Corrupt construction safety test centres have been caught selling answers to candidates seeking to obtain a safety qualification necessary to work on British construction sites. The illegal activities involving three centres was exposed during counter-fraud raids by the construction industry training board CITB, police and the Home Office. Three men involved in the delivery of CITB tests were arrested for Fraud Act offences while seven construction workers were detained on suspicion of working in Britain illegally. Staff at the safety test centres in Cheshire, Essex and London were found giving the answers to candidates. At the Cheshire centre a staff member admitted helping candidates choose correct answers, while a considerable amount of cash was found without a plausible explanation. In Essex, administrators were paid to give the right answers  to a large number of candidates during the test. Candidates admitted paying up to £500 to take the £21 CITB health, safety and environment test. In London, the Metropolitan Police arrested a man suspected of facilitating corrupt tests for other candidates. A quantity of fake documentation and card making equipment was seized from a number of locations. The man has been released under investigation pending further enquiries. CITB said it will now review just over 2,500 tests conducted by these centres in the past year and then decide whether or not to revoke them. CITB fraud manager Ian Sidney said: “CITB has considerable experience in auditing test centres all over the country, and works with the Home Office, police and other law enforcement agencies where necessary on behalf of the construction industry to ensure a safe working environment for all.” He said anyone with information about fraudulent testing can contact CITB anonymously. CITB said so far in 2019 it had ‘terminated’ 17 test centres involved in delivery of fraudulent tests or CITB qualifications.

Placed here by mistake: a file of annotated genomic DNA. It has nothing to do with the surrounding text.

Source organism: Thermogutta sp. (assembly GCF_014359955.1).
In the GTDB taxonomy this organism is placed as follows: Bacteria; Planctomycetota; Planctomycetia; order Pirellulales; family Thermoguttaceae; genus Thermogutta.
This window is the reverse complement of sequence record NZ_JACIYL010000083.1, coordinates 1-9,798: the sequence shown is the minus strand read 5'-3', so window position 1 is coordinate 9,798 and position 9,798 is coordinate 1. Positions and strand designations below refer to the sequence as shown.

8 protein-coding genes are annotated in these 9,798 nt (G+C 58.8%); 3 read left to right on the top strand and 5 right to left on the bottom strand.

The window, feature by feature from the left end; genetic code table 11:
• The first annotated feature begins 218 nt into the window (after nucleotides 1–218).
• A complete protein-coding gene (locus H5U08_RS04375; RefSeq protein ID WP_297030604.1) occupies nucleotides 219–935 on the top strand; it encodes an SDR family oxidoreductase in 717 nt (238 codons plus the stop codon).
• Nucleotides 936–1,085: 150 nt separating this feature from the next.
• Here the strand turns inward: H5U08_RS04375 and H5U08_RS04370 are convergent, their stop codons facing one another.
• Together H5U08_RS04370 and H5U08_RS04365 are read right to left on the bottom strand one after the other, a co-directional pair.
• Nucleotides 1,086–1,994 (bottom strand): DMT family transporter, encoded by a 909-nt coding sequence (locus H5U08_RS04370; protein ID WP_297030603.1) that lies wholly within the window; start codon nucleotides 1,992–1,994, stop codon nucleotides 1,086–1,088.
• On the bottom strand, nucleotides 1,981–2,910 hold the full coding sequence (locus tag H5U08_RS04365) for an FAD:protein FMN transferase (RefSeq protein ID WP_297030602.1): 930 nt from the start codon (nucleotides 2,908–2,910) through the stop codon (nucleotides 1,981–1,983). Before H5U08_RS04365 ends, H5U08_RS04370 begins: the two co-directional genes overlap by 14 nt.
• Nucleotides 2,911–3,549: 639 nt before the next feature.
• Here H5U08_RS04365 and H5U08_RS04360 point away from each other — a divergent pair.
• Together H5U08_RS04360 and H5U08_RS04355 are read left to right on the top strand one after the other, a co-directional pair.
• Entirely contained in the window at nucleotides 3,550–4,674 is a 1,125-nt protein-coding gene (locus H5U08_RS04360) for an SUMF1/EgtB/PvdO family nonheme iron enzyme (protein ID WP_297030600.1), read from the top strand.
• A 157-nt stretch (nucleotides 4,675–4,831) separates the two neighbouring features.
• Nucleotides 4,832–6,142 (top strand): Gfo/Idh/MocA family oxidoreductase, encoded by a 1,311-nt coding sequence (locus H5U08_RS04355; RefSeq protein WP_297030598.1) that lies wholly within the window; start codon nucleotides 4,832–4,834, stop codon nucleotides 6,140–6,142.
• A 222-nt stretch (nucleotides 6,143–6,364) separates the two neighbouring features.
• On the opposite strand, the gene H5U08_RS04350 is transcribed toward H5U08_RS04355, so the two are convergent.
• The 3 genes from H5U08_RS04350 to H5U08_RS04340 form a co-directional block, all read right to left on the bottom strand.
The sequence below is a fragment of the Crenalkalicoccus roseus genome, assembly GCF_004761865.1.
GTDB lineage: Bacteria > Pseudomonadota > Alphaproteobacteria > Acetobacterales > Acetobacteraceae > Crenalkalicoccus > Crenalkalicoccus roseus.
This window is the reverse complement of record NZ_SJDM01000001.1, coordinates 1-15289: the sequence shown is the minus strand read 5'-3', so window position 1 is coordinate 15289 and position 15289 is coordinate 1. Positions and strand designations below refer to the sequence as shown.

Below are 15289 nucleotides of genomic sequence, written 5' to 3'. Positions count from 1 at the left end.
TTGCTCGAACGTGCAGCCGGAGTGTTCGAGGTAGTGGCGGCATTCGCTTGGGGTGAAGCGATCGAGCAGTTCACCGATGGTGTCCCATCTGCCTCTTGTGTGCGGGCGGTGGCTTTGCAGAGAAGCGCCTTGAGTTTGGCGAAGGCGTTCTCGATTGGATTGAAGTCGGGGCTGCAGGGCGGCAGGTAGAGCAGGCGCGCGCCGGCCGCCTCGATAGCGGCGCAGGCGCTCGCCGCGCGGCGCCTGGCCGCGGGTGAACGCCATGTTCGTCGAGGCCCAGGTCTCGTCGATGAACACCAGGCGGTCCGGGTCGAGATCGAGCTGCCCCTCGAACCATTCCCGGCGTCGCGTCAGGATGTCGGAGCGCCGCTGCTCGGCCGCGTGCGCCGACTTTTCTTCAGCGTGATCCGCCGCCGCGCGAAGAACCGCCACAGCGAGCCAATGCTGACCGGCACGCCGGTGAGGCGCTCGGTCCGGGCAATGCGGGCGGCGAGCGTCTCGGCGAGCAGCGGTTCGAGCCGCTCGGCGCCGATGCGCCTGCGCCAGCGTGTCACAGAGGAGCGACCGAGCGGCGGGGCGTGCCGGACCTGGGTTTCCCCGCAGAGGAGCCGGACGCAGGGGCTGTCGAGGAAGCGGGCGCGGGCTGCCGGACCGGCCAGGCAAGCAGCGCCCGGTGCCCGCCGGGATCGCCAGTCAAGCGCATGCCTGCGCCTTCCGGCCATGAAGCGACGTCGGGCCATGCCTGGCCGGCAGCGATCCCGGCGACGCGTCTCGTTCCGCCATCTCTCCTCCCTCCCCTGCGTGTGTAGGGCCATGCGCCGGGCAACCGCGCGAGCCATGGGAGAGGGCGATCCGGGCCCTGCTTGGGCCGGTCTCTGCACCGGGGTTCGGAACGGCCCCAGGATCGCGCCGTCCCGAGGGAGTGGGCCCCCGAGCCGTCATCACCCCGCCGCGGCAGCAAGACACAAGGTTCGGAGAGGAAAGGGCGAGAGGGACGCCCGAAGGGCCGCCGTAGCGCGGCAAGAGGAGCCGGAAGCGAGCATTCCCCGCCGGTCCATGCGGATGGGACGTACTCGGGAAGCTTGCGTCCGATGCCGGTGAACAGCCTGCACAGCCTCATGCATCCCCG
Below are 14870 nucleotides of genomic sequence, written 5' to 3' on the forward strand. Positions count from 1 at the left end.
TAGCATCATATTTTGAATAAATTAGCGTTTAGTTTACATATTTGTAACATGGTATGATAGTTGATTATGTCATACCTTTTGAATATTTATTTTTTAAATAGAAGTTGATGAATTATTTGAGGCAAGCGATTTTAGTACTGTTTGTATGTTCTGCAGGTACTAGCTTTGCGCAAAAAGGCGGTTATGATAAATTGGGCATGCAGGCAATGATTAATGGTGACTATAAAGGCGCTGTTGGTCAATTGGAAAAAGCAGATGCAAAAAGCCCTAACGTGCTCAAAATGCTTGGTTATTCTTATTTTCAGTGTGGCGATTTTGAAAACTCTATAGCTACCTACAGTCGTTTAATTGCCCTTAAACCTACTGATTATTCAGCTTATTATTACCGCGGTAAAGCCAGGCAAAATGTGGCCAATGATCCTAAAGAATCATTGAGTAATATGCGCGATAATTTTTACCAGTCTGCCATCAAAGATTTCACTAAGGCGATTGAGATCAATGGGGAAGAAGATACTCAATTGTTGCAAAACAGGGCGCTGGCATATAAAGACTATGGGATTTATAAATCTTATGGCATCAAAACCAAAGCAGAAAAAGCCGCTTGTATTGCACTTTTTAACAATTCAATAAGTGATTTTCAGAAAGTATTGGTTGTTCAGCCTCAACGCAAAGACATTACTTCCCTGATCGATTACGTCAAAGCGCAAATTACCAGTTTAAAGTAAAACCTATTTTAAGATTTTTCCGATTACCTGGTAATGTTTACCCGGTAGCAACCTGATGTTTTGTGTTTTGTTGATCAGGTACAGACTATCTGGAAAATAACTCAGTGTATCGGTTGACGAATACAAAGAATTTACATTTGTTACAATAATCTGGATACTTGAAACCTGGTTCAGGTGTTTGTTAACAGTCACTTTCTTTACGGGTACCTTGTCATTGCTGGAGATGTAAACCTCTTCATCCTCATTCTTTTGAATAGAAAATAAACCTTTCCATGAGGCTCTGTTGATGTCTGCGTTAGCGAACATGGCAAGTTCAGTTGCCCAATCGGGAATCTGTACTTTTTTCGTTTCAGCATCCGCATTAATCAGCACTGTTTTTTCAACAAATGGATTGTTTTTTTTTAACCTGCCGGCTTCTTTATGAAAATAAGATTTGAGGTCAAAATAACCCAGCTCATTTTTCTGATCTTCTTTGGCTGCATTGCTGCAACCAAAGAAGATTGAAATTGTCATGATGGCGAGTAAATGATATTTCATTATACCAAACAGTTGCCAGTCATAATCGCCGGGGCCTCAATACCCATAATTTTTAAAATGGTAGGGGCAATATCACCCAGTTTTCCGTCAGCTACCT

CITB news release and health, safety and environment test. Construction Enquirer.


Director jailed after employee’s excavator death